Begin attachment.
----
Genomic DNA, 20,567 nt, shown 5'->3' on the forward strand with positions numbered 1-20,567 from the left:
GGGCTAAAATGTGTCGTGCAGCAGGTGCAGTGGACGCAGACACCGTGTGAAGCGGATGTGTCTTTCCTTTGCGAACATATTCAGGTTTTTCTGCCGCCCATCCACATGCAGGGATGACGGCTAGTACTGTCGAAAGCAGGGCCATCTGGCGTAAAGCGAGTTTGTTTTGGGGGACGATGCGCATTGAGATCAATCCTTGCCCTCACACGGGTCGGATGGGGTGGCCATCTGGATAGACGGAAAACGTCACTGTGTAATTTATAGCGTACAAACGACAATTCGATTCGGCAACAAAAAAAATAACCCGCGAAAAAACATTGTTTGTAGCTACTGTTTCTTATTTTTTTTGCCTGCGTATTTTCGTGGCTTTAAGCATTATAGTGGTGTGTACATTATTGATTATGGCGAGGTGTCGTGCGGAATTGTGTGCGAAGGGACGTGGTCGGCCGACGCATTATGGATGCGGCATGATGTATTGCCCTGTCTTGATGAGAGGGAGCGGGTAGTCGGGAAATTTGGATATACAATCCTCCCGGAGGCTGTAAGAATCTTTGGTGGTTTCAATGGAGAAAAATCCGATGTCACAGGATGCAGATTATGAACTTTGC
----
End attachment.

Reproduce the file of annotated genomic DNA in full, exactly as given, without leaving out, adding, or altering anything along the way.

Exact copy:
Genomic DNA, 20,567 nt, shown 5'->3' on the forward strand with positions numbered 1-20,567 from the left:
GGGCTAAAATGTGTCGTGCAGCAGGTGCAGTGGACGCAGACACCGTGTGAAGCGGATGTGTCTTTCCTTTGCGAACATATTCAGGTTTTTCTGCCGCCCATCCACATGCAGGGATGACGGCTAGTACTGTCGAAAGCAGGGCCATCTGGCGTAAAGCGAGTTTGTTTTGGGGGACGATGCGCATTGAGATCAATCCTTGCCCTCACACGGGTCGGATGGGGTGGCCATCTGGATAGACGGAAAACGTCACTGTGTAATTTATAGCGTACAAACGACAATTCGATTCGGCAACAAAAAAAATAACCCGCGAAAAAACATTGTTTGTAGCTACTGTTTCTTATTTTTTTTGCCTGCGTATTTTCGTGGCTTTAAGCATTATAGTGGTGTGTACATTATTGATTATGGCGAGGTGTCGTGCGGAATTGTGTGCGAAGGGACGTGGTCGGCCGACGCATTATGGATGCGGCATGATGTATTGCCCTGTCTTGATGAGAGGGAGCGGGTAGTCGGGAAATTTGGATATACAATCCTCCCGGAGGCTGTAAGAATCTTTGGTGGTTTCAATGGAGAAAAATCCGATGTCACAGGATGCAGATTATGAACTTTGC